This week, the New York Times reported that legislators in several states are pushing to expand concealed firearm carrying rights on college campuses.
Sexual assault prevention is a purported reason for the necessity of these laws. One Nevada assemblywoman told the Times that “if these young, hot little girls on campus have a firearm, I wonder how many men will want to assault them.” This logic is an egregious misinterpretation of what we know about guns and sexual assault.
Few sexual assaults involve a stranger bursting from the bushes to assault a lone victim walking home. Instead, most victims of sexual assault—78 percent of student victims and 80 percent of nonstudent victims—are assaulted by someone they know. For students, 24 percent of these assailants are intimate partners and 50 percent are well known to them or casual acquaintances.
Most of these sexual assaults do not involve physical violence, but alcohol or social pressure and verbal coercion. Even if a gun could fend off a physical attack, it’s meaningless when attackers’ weapons are familiarity and social pressure.
Not that guns will necessarily help stop a physical assault anyway. Firearms have consistently been found to make intimate partner violence worse, particularly for women. Women who purchase firearms have been found to be at higher risk for becoming homicide victims, and women living in houses with one or more guns were three times more likely to be killed in their homes.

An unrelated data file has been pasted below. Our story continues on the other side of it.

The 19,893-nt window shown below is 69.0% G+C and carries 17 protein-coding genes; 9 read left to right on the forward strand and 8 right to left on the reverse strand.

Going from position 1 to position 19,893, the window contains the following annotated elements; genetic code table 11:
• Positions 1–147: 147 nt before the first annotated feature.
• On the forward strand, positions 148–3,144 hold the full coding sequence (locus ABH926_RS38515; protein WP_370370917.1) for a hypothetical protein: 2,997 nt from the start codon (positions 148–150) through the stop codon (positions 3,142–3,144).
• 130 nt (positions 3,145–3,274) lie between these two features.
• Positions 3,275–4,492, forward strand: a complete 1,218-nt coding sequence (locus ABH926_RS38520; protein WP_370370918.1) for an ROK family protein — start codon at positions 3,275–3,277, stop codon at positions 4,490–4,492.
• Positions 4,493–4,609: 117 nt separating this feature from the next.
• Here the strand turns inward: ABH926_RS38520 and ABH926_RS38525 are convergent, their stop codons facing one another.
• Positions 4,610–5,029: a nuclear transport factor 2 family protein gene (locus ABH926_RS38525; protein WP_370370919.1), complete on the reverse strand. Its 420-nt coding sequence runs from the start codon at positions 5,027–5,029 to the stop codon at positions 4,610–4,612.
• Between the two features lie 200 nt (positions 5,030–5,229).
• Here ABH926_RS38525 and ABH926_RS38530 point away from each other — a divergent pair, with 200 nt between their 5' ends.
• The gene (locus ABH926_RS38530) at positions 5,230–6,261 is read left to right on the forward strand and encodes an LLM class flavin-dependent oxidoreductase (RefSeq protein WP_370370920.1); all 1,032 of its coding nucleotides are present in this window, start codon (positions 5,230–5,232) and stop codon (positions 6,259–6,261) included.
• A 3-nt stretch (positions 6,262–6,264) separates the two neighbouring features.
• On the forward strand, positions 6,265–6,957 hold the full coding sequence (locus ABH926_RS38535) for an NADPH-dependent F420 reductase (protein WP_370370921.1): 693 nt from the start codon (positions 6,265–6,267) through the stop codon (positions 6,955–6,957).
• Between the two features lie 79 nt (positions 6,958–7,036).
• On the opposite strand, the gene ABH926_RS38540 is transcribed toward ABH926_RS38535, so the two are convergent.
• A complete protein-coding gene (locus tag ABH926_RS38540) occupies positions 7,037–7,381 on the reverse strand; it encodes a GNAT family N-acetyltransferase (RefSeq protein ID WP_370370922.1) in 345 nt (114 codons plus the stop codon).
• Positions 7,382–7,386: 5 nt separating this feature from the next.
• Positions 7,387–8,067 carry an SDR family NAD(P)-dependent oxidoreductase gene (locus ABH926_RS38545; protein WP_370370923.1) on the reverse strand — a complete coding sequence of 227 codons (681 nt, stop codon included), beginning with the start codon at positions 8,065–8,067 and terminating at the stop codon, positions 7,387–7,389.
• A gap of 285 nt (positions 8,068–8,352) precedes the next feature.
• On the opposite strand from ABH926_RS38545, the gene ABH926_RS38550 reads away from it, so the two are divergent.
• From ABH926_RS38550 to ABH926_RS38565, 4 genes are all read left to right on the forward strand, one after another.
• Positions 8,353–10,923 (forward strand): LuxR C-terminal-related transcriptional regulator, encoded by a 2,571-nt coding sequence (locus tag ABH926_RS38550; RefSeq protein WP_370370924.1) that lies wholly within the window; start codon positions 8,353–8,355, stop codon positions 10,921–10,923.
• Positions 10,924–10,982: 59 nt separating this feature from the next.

Moreover, when guns are involved in intimate partner violence, it is much more likely that that violence will end in death. With this track record in the home, it’s hard to imagine why guns would be more effective on campus.
And even if a gun is used to prevent an assault, it could lead to even more hardship for the victim. It happened to Marissa Alexander when she fired a single warning shot to deter her estranged husband from attacking her. Despite being in a state with strong “stand your ground” laws, Alexander was sentenced to 20 years for aggravated assault with a deadly weapon.
In this case, the criminal justice system could not disentangle the complexity of the intimate partner violence, and ultimately re-victimized the victim. Encouraging violence to prevent sexual assault could force even more victims to resolve these issues in a forum that may not have the capacity to handle them.
Finally, turning to firearms for defense unfairly puts the burden of preventing sexual assault squarely on the victims, male or female. As Marissa Alexander’s case shows, once violence and the criminal justice system enter the picture, the victim’s world can fall apart all too quickly. Our emphasis should be on developing programs and cultures that prevent sexual assault from ever occurring, not pushing victims toward a potential shootout and hoping everything works out in the end.
Evidence on what actually works in preventing sexual assault is limited, but by building and evaluating promising programs we can create prevention strategies that do not force victims to bear most of the burdens. Educating campus communities about healthy relationship dynamics and the responsibilities of both partners, encouraging bystanders to intervene in escalating incidents, and implementing swift and thorough investigative policies are all promising avenues that deserve more attention.
Urban research has also shown that there are too many barriers for victims seeking help. We need to make it a lot easier for victims to report assaults and access the services they deserve. We need to know more about how to prevent sexual assault, but from what we know already, adding guns to the mix won’t make anything better—and may make things a whole lot worse.
Photo by Jae C. Hong/AP